Tom Brislin, keyboardist with Kansas and Yes: Something Else! Interview
We caught up with Tom Brislin just as he began a new tenure with Kansas, where he replaced David Manion. Preston’s Frazier’s latest Something Else! Sitdown also delves into Brislin’s time as a touring keyboardist during Yes’ 2001 symphonic tour. That followed a stint with Meat Loaf from 1998-2001. Brislin’s debut solo album Hurry Up and Smell the Roses was released in 2012; he’s also worked with Renaissance and Debbie Harry while co-founding the groups Spiraling and, more recently, the Sea Within. The busy Brislin delves into much of that, while also revealing other upcoming musical plans …
PRESTON FRAZIER: The announcement that you joined Kansas was a surprise, since the band’s current lineup has only been in place for two years and had seen a resurgence since the release of The Prelude Implicit in 2016. How did you make a connection with Kansas?
TOM BRISLIN: Kansas and the Sea Within are label-mates on Sony/Inside Out. It was through that link that they connected with me. I had met Richard Williams years ago when I played with Camel at NEARfest, as well. Phil Ehart called me and asked me to join the band, and as of this interview, we’ve done our first rehearsals. It’s a great chemistry!
PRESTON FRAZIER: How did you become involved with Yes? Was that after Meat Loaf?
TOM BRISLIN: That’s correct. They heard about me through my work with Meat Loaf and as a bold 25-year old, I boasted how I was raised on Yes music. In time, when they needed a keyboardist for the Symphonic Tour in 2001, they gave me an opportunity to send them an audition CD, playing “Close to the Edge” and “Gates of Delirium.” After that, they invited me to visit them while they were recording Magnification, and we went from there.
PRESTON FRAZIER: Did you have freedom to develop your parts in Yes?
TOM BRISLIN: Since the concert was heavily weighted towards the classics, they wanted me to re-create most of the parts as they were originally recorded. I looked at things as if I were sitting in the audience: I’d want the familiar sounds and iconic passages, with an occasional left turn to make the live event a unique one.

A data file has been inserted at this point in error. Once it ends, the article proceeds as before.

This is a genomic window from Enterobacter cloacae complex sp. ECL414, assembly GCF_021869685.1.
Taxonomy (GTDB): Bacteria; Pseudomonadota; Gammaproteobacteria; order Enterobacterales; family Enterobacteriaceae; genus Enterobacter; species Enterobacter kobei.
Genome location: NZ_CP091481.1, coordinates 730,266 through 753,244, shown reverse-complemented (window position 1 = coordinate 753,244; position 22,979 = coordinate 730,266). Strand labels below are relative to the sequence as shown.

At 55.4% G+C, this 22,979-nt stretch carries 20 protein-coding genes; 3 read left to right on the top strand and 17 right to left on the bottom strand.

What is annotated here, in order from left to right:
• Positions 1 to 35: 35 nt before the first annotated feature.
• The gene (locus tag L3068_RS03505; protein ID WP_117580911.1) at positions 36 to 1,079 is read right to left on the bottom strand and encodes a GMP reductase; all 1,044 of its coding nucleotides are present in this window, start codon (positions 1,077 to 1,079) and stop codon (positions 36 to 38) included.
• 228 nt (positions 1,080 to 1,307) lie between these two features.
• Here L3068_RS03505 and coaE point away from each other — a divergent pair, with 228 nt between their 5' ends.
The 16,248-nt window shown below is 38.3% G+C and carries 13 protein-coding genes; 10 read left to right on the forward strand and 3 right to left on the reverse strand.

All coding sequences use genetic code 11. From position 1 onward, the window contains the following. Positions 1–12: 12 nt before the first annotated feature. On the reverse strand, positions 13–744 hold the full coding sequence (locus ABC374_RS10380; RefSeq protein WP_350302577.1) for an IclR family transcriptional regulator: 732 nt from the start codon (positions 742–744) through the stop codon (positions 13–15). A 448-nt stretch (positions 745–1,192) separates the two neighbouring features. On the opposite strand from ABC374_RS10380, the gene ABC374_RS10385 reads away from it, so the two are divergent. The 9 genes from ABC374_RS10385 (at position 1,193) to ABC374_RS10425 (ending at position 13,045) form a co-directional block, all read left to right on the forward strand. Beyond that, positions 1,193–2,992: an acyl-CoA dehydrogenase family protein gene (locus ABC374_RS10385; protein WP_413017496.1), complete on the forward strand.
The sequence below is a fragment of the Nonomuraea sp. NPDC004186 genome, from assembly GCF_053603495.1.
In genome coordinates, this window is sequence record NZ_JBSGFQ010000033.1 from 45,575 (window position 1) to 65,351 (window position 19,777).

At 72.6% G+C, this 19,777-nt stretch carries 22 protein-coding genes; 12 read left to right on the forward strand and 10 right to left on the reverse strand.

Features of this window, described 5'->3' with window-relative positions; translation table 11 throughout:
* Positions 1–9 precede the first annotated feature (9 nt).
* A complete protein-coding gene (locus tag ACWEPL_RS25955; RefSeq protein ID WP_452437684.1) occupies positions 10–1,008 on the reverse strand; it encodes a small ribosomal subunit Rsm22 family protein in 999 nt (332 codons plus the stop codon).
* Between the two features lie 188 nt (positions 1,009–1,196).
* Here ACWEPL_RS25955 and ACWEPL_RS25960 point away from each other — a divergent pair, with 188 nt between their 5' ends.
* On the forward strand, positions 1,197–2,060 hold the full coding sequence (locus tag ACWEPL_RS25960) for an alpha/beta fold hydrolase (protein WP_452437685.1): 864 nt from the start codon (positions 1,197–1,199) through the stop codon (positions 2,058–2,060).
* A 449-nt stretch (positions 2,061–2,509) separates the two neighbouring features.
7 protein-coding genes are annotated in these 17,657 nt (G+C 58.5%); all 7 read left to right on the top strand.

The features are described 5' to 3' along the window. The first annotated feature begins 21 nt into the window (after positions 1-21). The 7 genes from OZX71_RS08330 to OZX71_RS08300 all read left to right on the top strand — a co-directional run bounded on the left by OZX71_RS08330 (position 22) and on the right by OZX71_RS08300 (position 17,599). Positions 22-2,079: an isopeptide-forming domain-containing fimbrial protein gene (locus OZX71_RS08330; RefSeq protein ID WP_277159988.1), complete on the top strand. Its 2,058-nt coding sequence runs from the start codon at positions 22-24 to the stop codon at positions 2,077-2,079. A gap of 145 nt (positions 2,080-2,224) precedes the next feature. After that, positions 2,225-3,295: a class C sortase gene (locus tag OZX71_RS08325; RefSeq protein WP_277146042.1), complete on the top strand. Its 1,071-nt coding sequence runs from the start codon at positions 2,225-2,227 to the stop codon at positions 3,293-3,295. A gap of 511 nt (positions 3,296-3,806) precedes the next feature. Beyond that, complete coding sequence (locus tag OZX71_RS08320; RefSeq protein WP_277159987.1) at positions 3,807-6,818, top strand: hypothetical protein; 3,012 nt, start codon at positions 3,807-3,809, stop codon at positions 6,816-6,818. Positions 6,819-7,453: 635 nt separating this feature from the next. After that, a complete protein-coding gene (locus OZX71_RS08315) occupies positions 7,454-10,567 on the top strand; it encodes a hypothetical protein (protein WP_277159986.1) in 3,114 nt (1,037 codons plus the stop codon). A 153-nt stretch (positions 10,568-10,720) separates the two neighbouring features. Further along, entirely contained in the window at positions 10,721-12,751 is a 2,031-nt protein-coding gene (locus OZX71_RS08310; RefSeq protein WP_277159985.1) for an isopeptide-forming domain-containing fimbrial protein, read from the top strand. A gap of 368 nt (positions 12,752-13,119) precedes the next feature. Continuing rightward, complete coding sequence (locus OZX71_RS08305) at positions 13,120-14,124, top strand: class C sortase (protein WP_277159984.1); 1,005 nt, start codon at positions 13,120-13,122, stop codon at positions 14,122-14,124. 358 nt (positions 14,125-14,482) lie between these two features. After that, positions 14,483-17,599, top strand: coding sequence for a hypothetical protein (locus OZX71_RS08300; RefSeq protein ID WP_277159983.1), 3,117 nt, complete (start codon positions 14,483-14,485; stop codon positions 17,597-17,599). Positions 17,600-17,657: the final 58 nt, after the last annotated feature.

PRESTON FRAZIER: I love your album, Hurry Up and Smell the Roses. It’s very accessible, yet contains some progressive elements. How did that album come about?
TOM BRISLIN: Thank you. I had been working with Spiraling for years, and after we called it a day, I had wanted to bug out somewhere, fill a room with instruments, and make an album where I play and sing most everything. Spiraling had been a support act on many tours, and there was a lot of pressure to grab the listener’s attention immediately. With Hurry Up and Smell the Roses, I felt freer to let the music develop organically, and to have more musical “patience” for the moment. Plus, I had started performing in a solo piano/vocal format. Those two ideas brought out a lot of the ballad side of things; there wasn’t this self-imposed pressure to rock out all the time. I also don’t put any rules on my songwriting, so it can come out pop, progressive, jazzy, whatever. I write first and ask questions later.
PRESTON FRAZIER: Given your recent high-profile gigs with the Sea Within, Anderson/Stolt and on the #Yes50 tour, I was anticipating a new solo album. Do you have any immediate plans for a follow-up?
TOM BRISLIN: In 2018, I gathered some musicians I admire to start writing new music together. There came about an opportunity to perform at ProgStock in New Jersey, so we put together a concert with most of Hurry Up and Smell the Roses plus a few new songs, under the name Gold Rotation. There’s a lot of writing on the agenda, and we aim to start recording in the coming months.